Archive | October 2012

What is urban fantasy…

… and why it doesn’t work sometimes.

Urban Fantasy doesn’t exist. Go into any bookstore (well almost any) and look for the Urban Fantasy section. Not there and not coming soon. This is partly because UF spans genres – action, horror, science fiction, steampunk, crime, romance, chick-lit, mystery, alternate reality and more. The publishing houses never got the chance to lay down laws, thank the stars, and so UF is what people who know, point to and say, ‘that is UF’.

To try and focus a little more than that, let’s examine some core elements.

UF involves the supernatural. Some or all of: vampires, witches, werewolves, fairies, gods, demons, trolls, orcs, spirits, zombies, magic and so on. That’s so broad. The genre splits in two here – one segment where the supernatural is known to the population and one where it may be suspected, but is not officially known. The first segment often takes on many of the settings of Alternate Reality fiction.

So what distinguishes it from general fantasy? It takes place in a recognizable contemporary setting. Since most of us live in cities, the majority of UF is city based. That’s not to say that the setting is completely familiar – often there are differences in the way things work.

The mundane protagonists are familiar; they have jobs and cars and a place to stay and bills to pay.

So the above elements form the environment into which the story is dropped. Where UF fails, we can broadly categorize, it is because the environment fails, or the story (i.e. pretty much everything else) fails. Or, in the case of a real Galliformes Meleagris,* both fail.

Why stories fail is for a bigger blog post. I’ll return briefly at the end. But in this post, I’d like to look at why the environment fails in UF, or indeed in any speculative fiction.

How can UF fail on the environment?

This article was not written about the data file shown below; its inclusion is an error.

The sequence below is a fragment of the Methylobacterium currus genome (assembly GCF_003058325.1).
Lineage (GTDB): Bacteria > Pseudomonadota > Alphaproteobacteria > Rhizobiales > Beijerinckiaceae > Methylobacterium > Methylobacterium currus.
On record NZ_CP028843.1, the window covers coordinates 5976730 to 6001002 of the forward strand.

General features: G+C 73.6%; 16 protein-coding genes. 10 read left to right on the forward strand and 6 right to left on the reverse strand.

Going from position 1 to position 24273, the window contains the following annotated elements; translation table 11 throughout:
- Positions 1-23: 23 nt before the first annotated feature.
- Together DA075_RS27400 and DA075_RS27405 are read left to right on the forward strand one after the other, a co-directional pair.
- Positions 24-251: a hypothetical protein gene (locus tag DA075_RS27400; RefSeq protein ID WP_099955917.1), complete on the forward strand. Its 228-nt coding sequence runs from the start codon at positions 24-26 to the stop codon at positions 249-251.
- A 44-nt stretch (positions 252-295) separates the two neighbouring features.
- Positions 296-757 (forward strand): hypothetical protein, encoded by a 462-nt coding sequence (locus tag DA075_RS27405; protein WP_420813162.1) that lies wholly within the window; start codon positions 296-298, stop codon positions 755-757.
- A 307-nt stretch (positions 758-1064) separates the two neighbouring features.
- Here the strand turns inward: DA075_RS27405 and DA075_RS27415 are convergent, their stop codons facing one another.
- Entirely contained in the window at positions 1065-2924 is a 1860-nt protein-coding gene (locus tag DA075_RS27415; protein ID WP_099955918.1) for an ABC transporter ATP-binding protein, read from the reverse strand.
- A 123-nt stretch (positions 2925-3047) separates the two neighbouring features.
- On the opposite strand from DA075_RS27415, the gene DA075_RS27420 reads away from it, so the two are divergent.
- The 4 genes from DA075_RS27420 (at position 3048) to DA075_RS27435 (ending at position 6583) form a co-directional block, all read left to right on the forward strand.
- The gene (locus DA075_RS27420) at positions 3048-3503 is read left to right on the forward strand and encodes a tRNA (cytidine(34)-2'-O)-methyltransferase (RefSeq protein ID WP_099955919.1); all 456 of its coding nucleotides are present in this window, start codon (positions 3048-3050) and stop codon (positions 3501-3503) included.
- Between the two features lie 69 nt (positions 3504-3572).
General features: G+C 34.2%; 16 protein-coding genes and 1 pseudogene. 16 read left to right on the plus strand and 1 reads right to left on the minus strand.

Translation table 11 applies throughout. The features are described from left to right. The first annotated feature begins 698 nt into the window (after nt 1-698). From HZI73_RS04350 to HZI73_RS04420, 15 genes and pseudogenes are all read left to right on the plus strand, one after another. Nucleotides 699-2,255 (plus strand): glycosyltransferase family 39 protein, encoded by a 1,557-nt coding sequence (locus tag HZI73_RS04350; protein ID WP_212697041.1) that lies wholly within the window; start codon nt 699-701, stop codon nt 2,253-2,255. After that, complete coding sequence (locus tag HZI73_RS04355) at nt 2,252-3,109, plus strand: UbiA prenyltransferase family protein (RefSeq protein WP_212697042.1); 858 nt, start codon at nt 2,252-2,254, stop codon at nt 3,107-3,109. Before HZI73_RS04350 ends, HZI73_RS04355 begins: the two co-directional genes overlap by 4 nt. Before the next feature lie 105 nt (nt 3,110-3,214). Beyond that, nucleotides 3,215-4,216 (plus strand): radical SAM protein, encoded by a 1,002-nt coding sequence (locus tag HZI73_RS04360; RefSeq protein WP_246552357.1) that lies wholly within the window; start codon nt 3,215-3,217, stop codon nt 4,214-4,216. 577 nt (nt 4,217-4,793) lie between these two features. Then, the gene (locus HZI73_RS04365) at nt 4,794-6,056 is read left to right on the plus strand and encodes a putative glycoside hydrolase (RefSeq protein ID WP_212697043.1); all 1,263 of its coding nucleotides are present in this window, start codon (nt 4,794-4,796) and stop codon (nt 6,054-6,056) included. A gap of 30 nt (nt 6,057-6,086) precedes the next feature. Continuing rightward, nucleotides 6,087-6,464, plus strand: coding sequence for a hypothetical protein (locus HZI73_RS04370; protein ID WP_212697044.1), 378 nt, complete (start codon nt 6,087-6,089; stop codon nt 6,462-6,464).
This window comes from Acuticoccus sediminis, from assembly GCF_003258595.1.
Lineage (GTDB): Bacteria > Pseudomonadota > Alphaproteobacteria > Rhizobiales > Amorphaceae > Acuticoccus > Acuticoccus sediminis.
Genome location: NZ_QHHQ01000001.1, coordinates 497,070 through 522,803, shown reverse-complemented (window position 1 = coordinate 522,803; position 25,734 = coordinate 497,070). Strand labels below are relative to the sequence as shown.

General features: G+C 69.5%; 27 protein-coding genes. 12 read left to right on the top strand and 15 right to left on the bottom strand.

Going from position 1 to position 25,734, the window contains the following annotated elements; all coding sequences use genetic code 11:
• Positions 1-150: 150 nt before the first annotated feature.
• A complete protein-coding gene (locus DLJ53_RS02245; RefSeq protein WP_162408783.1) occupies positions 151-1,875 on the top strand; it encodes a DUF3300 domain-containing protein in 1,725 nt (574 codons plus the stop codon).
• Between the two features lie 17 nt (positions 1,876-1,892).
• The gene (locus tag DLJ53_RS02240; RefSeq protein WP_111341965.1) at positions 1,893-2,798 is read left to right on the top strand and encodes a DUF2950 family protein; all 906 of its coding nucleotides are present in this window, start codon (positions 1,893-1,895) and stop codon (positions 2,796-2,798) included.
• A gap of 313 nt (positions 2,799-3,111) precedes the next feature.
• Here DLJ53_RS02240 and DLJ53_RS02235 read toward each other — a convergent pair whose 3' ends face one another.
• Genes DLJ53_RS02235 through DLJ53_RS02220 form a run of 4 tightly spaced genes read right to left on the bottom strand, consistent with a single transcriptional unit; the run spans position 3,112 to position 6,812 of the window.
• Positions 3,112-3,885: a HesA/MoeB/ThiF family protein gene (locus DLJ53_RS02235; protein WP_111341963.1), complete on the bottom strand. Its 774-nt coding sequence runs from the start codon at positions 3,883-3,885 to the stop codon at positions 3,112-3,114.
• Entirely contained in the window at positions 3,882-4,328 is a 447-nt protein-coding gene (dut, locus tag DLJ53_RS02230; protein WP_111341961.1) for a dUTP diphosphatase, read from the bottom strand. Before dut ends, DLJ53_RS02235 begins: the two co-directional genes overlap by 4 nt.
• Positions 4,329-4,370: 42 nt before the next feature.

Often, the supernatural elements do not form a cohesive, consistent and limited whole. We live in a rational age, more or less. We like things to have reasons, and just inventing supernatural laws and reasons is more difficult than it seems. You can tap into a mythos – say werewolf and most readers will fill in a great deal of detail, for example. But if you want to pit paranormals against each other and have them mingle with humans you need to give them strengths and weaknesses, otherwise a god turns up on the set and says ‘you’re all dead, I win’. Further, the paranormals have to have sufficiently human attitudes that we can identify with them or recognize their motivations and they can have a reason to interact with the story. As I say, this is difficult, but an obvious task for an author, and it’s kinda fun.

What’s difficult and much less obvious is getting the rationale right for whether the paranormals are known to the general population or not, and how the population reacts if they are. A lot of UF books have paranormals creating casual mayhem, but the populace is supposedly in ignorance of them. Or the general populace knows about the paranormals and just shrugs off the mayhem. This is less fun. This is the messy end of world-building.

But where either of these things fail, the suspension of disbelief fails, and I become distracted. I starts muttering ‘it wouldn’t work like that’, ‘why did that happen’, ‘where are the police’, ‘what percentage of local taxes go to pay for all the repairs’ and once that starts, the book is falling, not flying.

For me, nine out of ten times, it’s the interaction between the paranormal and the human that starts to erode the suspension of disbelief, and nine out of ten times that starts with questions like ‘how can they not realize that’s paranormal’ or ‘how can they be so casual about the paranormal’.

Read Kim Harrison’s Hollows or Jim Butcher’s Dresden Files and see how much effort is put by them into making their world-building consistent and believable. In the Hollows, humanity and the paranormals live uncomfortably side by side, but know about each other. In the Dresden Files, the police (some of them) are constantly denying the reason for the mayhem and inventing ‘logical’ explanations. And in both cases, the writers entertain you with the interactions, rather than try and sweep it under the carpet.

Location and occupation

These are much less likely to be the source of failure. If the author gets the one-way system in your city the wrong way round, he can always play the alternate reality card. Irritating, and it might ruin it for you, but unlikely that sort of thing will ruin it for many people.

At a base level the occupation of the protagonists is seldom completely wrong. What puts me off is where the behavior of the protagonists or the surrounding cast doesn’t work for that occupation. The detective who wanders onto a crime scene and handles things. Or his supervisor who lets him have repeated days off in the middle of a gang war.

How can UF fail on the story?

As I said earlier, there are too many ways for me to go in to depth here. See some of the questions I ask myself in the blog about reviewing books – plot and characters, pace and action.